Prime Minister Sheikh Hasina has said the government did not make any compromise on the quality of the Padma Multipurpose Bridge.
The mega structure, built with the country's own funds, is set to open on Jun 25 and the prime minister expressed her gratitude to the people for their unyielding faith and support for the project. In a media briefing on Wednesday, Hasina highlighted the challenges faced by the government in building the bridge ahead of the momentous occasion. After initially agreeing to co-finance the project, the World Bank cancelled a $1.2 billion credit in June 2012 after raising complaints of corruption over the appointment of consultants for Bangladesh's longest bridge. The move threw the fate of the project into doubt but a month later, Hasina announced that the project would be completed with the country's own resources. From the very outset, various quarters from within the country had tried to undermine the initiative, particularly a "certain MD of a bank", Hasina said.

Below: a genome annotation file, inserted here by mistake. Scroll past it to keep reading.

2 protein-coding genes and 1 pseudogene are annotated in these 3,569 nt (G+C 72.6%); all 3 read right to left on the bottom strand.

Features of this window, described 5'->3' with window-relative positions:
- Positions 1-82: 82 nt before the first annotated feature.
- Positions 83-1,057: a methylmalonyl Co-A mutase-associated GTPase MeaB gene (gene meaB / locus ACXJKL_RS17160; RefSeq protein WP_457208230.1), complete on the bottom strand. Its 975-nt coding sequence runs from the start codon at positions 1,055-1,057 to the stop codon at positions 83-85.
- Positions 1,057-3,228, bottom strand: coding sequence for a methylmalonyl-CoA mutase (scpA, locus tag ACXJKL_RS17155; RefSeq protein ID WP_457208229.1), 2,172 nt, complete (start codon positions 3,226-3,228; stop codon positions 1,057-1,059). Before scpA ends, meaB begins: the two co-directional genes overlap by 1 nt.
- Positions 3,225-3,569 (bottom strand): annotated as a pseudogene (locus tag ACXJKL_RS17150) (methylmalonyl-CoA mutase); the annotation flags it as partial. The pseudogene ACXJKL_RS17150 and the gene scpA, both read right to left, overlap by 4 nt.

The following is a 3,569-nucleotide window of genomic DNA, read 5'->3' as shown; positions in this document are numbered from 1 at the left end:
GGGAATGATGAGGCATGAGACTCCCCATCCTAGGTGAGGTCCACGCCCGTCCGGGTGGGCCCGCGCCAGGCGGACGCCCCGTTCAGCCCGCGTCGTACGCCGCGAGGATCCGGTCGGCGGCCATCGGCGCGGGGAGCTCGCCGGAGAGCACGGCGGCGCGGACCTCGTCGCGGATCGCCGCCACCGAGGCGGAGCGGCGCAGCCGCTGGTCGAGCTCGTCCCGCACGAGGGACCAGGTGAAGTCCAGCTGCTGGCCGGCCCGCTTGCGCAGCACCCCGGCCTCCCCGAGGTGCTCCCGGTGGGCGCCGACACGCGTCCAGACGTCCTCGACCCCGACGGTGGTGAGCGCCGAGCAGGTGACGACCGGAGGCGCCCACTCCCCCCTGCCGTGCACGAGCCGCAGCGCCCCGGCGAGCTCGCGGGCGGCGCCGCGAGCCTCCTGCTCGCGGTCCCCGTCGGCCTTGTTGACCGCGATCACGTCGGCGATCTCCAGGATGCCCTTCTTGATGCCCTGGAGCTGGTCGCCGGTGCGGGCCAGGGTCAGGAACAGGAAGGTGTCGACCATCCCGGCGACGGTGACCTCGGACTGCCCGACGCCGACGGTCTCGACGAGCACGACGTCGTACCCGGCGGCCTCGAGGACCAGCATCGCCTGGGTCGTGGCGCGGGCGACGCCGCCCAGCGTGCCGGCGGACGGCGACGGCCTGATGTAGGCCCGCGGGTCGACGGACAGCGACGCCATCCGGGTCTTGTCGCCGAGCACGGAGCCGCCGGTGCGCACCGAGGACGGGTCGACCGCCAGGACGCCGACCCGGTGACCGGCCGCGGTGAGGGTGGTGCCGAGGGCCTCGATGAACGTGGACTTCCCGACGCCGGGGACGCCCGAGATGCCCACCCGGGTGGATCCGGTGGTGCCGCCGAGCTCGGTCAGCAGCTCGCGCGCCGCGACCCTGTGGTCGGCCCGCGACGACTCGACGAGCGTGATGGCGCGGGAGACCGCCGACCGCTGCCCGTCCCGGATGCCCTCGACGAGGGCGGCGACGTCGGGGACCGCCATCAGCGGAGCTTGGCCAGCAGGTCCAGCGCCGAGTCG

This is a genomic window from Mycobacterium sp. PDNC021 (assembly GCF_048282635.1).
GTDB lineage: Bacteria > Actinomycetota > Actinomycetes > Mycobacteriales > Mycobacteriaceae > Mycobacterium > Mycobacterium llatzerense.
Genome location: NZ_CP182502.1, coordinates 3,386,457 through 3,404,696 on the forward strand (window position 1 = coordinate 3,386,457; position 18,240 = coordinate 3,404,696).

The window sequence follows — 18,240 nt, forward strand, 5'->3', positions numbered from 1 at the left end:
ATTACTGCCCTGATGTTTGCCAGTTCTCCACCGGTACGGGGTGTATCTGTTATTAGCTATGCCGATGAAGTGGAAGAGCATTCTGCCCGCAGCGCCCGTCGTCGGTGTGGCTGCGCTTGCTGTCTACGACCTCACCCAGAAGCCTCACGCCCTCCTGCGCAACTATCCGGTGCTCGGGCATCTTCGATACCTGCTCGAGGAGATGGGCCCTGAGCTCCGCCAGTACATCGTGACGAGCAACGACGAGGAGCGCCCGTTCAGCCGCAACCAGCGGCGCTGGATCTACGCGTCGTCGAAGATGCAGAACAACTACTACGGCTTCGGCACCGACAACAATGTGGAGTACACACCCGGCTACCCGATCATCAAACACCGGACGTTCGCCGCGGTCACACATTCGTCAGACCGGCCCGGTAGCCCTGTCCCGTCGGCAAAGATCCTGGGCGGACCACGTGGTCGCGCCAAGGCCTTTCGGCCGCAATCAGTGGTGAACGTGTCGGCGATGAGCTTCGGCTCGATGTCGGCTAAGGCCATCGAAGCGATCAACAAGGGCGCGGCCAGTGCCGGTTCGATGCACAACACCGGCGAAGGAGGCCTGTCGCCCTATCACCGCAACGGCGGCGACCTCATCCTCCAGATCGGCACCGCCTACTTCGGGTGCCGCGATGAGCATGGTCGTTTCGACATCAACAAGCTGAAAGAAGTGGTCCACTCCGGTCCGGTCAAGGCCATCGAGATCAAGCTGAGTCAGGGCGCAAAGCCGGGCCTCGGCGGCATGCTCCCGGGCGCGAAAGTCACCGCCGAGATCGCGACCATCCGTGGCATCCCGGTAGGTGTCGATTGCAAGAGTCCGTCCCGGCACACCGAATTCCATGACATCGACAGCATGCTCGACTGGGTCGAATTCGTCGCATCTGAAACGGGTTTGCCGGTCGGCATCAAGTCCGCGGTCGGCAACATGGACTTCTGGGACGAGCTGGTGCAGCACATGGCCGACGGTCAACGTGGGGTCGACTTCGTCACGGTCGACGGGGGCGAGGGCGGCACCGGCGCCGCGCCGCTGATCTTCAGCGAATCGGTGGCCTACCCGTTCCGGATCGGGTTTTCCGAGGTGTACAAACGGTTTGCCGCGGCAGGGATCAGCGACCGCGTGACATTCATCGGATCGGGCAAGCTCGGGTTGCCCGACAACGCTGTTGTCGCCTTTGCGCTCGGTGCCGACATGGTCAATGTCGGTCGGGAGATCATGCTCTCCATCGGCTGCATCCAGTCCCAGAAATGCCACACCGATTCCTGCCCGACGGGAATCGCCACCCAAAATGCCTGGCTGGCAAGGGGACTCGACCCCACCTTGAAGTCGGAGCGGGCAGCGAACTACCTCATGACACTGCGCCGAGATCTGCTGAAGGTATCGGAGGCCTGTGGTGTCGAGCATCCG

"There were a few people from our country [who sought to undermine the project], especially one person who doesn't have an iota of patriotism. I didn't know they were capable of doing such a thing. I was shocked to see that the post of MD in a bank could be so important."
"Some people wanted to exert their influence but we didn't allow that. They wanted us to authorise an incompetent contractor but we didn't agree."
The World Bank later filed a case against Bangladesh in a Canadian court but failed to prove the allegations of corruption.
"The Canadian court made it clear that the allegations were false and fabricated," said Hasina.
But it was ultimately the courage of the people that enabled the 'dream bridge', which will connect the country's heartland to 21 southwestern districts, to materialise, according to the prime minister.
"The unprecedented support I received from the people gave me courage and strength. The people stood by me. The Padma Bridge stands tall today because of their courage.”